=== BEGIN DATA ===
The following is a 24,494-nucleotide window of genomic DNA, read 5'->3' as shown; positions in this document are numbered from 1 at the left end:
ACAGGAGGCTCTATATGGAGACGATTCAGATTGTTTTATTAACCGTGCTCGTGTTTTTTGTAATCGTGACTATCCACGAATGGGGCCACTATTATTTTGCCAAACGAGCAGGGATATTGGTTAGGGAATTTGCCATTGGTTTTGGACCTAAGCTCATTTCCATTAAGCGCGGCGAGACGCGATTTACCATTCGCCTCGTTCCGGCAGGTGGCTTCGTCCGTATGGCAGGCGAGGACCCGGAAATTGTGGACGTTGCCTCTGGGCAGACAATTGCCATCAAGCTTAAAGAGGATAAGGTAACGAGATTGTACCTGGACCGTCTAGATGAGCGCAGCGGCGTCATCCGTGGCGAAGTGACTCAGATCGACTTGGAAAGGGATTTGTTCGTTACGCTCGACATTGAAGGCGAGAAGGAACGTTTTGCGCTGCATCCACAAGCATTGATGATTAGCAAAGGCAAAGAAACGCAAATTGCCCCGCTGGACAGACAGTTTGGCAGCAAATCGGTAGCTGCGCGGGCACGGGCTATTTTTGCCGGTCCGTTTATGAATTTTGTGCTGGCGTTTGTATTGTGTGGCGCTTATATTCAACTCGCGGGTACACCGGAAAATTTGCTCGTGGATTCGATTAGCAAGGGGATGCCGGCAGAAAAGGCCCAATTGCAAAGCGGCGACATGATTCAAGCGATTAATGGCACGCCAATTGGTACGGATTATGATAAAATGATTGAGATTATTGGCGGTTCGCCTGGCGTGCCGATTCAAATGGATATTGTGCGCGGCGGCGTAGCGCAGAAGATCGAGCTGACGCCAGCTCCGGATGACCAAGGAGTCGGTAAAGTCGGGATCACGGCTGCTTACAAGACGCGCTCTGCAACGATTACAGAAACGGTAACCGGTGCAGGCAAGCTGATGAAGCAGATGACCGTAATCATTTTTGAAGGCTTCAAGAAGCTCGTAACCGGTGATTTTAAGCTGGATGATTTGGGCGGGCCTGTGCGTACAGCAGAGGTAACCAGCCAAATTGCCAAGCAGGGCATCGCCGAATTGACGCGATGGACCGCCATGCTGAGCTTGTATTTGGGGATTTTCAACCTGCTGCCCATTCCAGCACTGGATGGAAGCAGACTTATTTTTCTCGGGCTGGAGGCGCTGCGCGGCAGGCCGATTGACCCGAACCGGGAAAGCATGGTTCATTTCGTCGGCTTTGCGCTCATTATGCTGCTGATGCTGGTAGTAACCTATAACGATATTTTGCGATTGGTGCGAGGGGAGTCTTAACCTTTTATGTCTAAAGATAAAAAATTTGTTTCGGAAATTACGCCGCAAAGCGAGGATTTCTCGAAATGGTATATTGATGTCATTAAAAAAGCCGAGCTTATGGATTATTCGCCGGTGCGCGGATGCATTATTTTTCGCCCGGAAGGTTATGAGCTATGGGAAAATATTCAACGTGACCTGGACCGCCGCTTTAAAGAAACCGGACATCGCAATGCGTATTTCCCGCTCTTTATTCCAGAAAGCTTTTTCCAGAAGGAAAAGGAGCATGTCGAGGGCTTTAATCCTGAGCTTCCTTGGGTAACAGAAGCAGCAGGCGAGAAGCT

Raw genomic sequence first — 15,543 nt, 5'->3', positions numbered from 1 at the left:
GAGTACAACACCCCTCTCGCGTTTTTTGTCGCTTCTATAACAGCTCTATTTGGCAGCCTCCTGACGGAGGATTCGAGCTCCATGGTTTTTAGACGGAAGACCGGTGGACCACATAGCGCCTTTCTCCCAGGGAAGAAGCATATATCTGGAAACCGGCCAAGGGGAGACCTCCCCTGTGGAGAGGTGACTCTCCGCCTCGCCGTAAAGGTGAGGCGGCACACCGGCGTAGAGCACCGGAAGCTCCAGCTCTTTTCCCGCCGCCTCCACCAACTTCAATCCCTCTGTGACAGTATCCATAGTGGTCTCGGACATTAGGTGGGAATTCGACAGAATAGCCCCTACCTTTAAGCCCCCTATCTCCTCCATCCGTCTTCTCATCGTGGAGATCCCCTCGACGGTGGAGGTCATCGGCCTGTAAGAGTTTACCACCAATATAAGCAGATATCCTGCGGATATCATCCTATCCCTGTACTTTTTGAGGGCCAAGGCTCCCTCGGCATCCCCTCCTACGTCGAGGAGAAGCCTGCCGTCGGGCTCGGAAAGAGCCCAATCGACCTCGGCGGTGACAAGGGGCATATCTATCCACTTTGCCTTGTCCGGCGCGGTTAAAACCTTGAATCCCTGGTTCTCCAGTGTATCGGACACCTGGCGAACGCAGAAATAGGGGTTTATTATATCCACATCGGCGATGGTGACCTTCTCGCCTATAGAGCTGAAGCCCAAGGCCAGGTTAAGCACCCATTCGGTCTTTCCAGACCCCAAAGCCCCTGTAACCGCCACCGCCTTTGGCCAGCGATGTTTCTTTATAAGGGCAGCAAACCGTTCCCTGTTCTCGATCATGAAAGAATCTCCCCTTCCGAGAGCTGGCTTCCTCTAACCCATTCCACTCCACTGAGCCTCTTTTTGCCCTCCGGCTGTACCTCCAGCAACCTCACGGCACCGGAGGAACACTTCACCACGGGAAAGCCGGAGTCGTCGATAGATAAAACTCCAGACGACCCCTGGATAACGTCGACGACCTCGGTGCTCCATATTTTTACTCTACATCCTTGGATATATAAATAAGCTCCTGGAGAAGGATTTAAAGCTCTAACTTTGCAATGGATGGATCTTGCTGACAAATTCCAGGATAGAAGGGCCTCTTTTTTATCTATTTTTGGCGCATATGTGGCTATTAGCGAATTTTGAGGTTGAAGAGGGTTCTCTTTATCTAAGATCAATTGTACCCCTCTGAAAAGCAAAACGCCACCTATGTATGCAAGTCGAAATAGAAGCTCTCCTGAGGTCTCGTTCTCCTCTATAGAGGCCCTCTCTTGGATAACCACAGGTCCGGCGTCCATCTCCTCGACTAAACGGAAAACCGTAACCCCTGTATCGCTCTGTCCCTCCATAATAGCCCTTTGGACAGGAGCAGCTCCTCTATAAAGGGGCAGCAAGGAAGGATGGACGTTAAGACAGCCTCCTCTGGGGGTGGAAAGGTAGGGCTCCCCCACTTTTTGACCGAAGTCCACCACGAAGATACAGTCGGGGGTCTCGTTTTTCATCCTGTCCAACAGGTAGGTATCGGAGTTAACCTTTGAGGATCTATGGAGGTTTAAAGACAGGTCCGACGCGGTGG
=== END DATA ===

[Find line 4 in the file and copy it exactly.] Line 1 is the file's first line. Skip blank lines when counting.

GAGTACAACACCCCTCTCGCGTTTTTTGTCGCTTCTATAACAGCTCTATTTGGCAGCCTCCTGACGGAGGATTCGAGCTCCATGGTTTTTAGACGGAAGACCGGTGGACCACATAGCGCCTTTCTCCCAGGGAAGAAGCATATATCTGGAAACCGGCCAAGGGGAGACCTCCCCTGTGGAGAGGTGACTCTCCGCCTCGCCGTAAAGGTGAGGCGGCACACCGGCGTAGAGCACCGGAAGCTCCAGCTCTTTTCCCGCCGCCTCCACCAACTTCAATCCCTCTGTGACAGTATCCATAGTGGTCTCGGACATTAGGTGGGAATTCGACAGAATAGCCCCTACCTTTAAGCCCCCTATCTCCTCCATCCGTCTTCTCATCGTGGAGATCCCCTCGACGGTGGAGGTCATCGGCCTGTAAGAGTTTACCACCAATATAAGCAGATATCCTGCGGATATCATCCTATCCCTGTACTTTTTGAGGGCCAAGGCTCCCTCGGCATCCCCTCCTACGTCGAGGAGAAGCCTGCCGTCGGGCTCGGAAAGAGCCCAATCGACCTCGGCGGTGACAAGGGGCATATCTATCCACTTTGCCTTGTCCGGCGCGGTTAAAACCTTGAATCCCTGGTTCTCCAGTGTATCGGACACCTGGCGAACGCAGAAATAGGGGTTTATTATATCCACATCGGCGATGGTGACCTTCTCGCCTATAGAGCTGAAGCCCAAGGCCAGGTTAAGCACCCATTCGGTCTTTCCAGACCCCAAAGCCCCTGTAACCGCCACCGCCTTTGGCCAGCGATGTTTCTTTATAAGGGCAGCAAACCGTTCCCTGTTCTCGATCATGAAAGAATCTCCCCTTCCGAGAGCTGGCTTCCTCTAACCCATTCCACTCCACTGAGCCTCTTTTTGCCCTCCGGCTGTACCTCCAGCAACCTCACGGCACCGGAGGAACACTTCACCACGGGAAAGCCGGAGTCGTCGATAGATAAAACTCCAGACGACCCCTGGATAACGTCGACGACCTCGGTGCTCCATATTTTTACTCTACATCCTTGGATATATAAATAAGCTCCTGGAGAAGGATTTAAAGCTCTAACTTTGCAATGGATGGATCTTGCTGACAAATTCCAGGATAGAAGGGCCTCTTTTTTATCTATTTTTGGCGCATATGTGGCTATTAGCGAATTTTGAGGTTGAAGAGGGTTCTCTTTATCTAAGATCAATTGTACCCCTCTGAAAAGCAAAACGCCACCTATGTATGCAAGTCGAAATAGAAGCTCTCCTGAGGTCTCGTTCTCCTCTATAGAGGCCCTCTCTTGGATAACCACAGGTCCGGCGTCCATCTCCTCGACTAAACGGAAAACCGTAACCCCTGTATCGCTCTGTCCCTCCATAATAGCCCTTTGGACAGGAGCAGCTCCTCTATAAAGGGGCAGCAAGGAAGGATGGACGTTAAGACAGCCTCCTCTGGGGGTGGAAAGGTAGGGCTCCCCCACTTTTTGACCGAAGTCCACCACGAAGATACAGTCGGGGGTCTCGTTTTTCATCCTGTCCAACAGGTAGGTATCGGAGTTAACCTTTGAGGATCTATGGAGGTTTAAAGACAGGTCCGACGCGGTGG